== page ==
Situated on the North-western edge of the Murge plain, Canosa di Puglia is one of the most important archaeological sites in the region. Important centre of the Daunia and of the Apulia the city flourished with splendour at the times of the Ancient Greece and Imperial Rome.
Of the Dauno period remain the tombs of "Cerberus", "dell'Oplita", "Lagrasta", "Monterisi-Rossignoli" and "Boccaforno". Whilst of the Roman period remain the Bridge over the Ofanto, the Bagnoli Mausoleum, the Arch of Traiano, the Temple of Giove Taurus, the Amphitheatre, the fortified walls, the baths Lomuscio, Tower Casieri, the Mausoleum of Barbarossa and some famous epigraphs. Of the early Christian period remain the mosaic of the Cross of Solomon in the Basilica of San Leucio, the Baptistery of San Giovanni and the excavations of St. Peter.
The castle, situated on the site of the acropolis of "Castrum Canus", was built by the Normans, using the same materials of the pre-Roman and Roman constructions.
The early Christian Basilica of San Leucio stands on the ruins of a Greek temple, and during the construction of the foundations, some of the original columns and blocks of the cell walls were used. In the IX century an adjoining chapel was built in the apse, which was used for burial rituals.
The Cathedral of San Sabino, built during the Lombard domination by Arechi II, has the appearance of a basilica in Apulian-Romanesque style with one nave and two aisles, covered by a barrel vault, whilst the central one with two canopy domes. In the XIX century, the structure submitted refurbishments and expansions.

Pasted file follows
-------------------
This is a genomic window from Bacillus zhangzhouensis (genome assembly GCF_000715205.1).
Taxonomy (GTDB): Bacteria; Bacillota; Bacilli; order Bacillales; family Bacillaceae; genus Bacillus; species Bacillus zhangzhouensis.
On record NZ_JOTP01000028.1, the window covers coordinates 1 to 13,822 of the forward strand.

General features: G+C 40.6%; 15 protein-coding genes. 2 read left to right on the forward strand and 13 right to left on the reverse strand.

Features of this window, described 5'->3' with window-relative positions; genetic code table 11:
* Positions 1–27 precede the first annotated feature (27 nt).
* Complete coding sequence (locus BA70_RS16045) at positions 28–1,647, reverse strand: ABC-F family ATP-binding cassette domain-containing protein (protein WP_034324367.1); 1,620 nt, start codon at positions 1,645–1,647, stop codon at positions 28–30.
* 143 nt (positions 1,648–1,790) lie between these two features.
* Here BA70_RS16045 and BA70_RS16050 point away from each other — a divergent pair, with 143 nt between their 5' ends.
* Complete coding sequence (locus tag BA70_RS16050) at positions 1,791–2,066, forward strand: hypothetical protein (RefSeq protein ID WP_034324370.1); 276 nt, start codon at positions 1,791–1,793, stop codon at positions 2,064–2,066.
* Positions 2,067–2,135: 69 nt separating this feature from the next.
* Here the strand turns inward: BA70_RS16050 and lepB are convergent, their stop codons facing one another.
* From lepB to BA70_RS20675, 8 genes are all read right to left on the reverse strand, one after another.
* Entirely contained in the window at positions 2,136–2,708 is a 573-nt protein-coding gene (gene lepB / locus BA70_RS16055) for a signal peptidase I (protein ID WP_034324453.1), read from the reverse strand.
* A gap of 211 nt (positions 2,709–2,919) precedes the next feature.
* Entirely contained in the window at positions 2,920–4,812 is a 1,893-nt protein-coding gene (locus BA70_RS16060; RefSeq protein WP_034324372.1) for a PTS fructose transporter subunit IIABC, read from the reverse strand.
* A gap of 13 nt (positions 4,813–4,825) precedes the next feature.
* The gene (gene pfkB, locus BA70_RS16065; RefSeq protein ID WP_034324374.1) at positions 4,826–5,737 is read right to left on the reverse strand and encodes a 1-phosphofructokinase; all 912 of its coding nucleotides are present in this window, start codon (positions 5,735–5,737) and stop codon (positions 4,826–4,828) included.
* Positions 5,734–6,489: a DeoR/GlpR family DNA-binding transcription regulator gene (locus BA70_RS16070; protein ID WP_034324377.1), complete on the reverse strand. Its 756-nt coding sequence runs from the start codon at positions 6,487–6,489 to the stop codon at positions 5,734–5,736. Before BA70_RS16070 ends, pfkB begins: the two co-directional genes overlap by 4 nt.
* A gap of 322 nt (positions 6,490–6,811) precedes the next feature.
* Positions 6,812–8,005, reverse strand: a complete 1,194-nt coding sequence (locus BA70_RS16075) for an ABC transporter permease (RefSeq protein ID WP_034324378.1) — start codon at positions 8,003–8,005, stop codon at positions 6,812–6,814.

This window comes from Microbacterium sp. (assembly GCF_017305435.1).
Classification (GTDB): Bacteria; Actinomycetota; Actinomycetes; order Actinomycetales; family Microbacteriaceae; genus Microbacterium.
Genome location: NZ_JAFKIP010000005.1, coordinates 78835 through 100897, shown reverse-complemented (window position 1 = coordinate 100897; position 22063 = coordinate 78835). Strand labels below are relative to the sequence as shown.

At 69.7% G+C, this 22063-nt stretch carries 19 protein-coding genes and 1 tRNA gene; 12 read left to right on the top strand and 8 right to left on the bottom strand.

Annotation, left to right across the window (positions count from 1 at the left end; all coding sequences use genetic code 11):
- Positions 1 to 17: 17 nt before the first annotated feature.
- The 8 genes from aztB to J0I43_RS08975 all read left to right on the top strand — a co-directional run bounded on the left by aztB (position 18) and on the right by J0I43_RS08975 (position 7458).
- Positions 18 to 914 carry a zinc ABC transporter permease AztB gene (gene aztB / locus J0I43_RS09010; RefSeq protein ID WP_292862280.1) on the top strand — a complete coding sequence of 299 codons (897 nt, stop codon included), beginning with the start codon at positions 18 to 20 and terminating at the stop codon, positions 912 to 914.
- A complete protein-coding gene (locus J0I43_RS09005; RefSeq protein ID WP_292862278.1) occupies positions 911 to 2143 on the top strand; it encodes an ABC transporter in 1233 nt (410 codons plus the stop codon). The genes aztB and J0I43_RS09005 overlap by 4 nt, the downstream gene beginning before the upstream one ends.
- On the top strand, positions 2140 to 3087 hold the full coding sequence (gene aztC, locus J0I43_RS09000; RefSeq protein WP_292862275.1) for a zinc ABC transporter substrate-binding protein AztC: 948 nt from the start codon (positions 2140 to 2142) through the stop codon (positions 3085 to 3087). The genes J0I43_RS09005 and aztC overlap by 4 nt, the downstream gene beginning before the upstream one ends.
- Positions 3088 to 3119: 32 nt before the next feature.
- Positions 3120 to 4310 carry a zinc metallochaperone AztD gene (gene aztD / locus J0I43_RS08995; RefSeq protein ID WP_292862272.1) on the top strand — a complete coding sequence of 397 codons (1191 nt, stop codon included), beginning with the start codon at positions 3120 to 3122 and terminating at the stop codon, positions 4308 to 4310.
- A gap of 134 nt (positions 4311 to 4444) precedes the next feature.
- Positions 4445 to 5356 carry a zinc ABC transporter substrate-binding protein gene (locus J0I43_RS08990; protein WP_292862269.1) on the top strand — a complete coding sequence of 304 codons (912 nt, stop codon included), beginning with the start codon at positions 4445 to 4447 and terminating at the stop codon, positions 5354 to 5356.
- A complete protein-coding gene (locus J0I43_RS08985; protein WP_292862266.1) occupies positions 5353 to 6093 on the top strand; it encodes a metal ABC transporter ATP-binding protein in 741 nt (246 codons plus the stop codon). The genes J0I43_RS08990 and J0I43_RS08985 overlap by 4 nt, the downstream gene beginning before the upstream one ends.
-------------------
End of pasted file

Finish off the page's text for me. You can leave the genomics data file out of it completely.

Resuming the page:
Not to miss: the pulpit (masterpiece of the artist Acceptus, dated approximately 1060) and the bishop's throne (artwork of Romualdo, made by the will of the Bishop Ursone 1079-1089): a monumental pointed seat, like a canopy, supported by two elephants. Is also worth visiting: the Mausoleum of Boemondo, a small square shaped building, edified against the wall of the transept, in which, the traditions believe that the remains of this hero crusader were buried between 1111 and 1118,. Of particular interest is the bronze door by Roger de Melfi (1118 ca.).
Palazzo Casieri, seat of the Civic Archaeological Museum, offers a considerable display of historical material, distributed in ten rooms, including early Christian oil lamps found in the catacombs of St. Sophia, the funerary statue of Orante and some Roman portraits.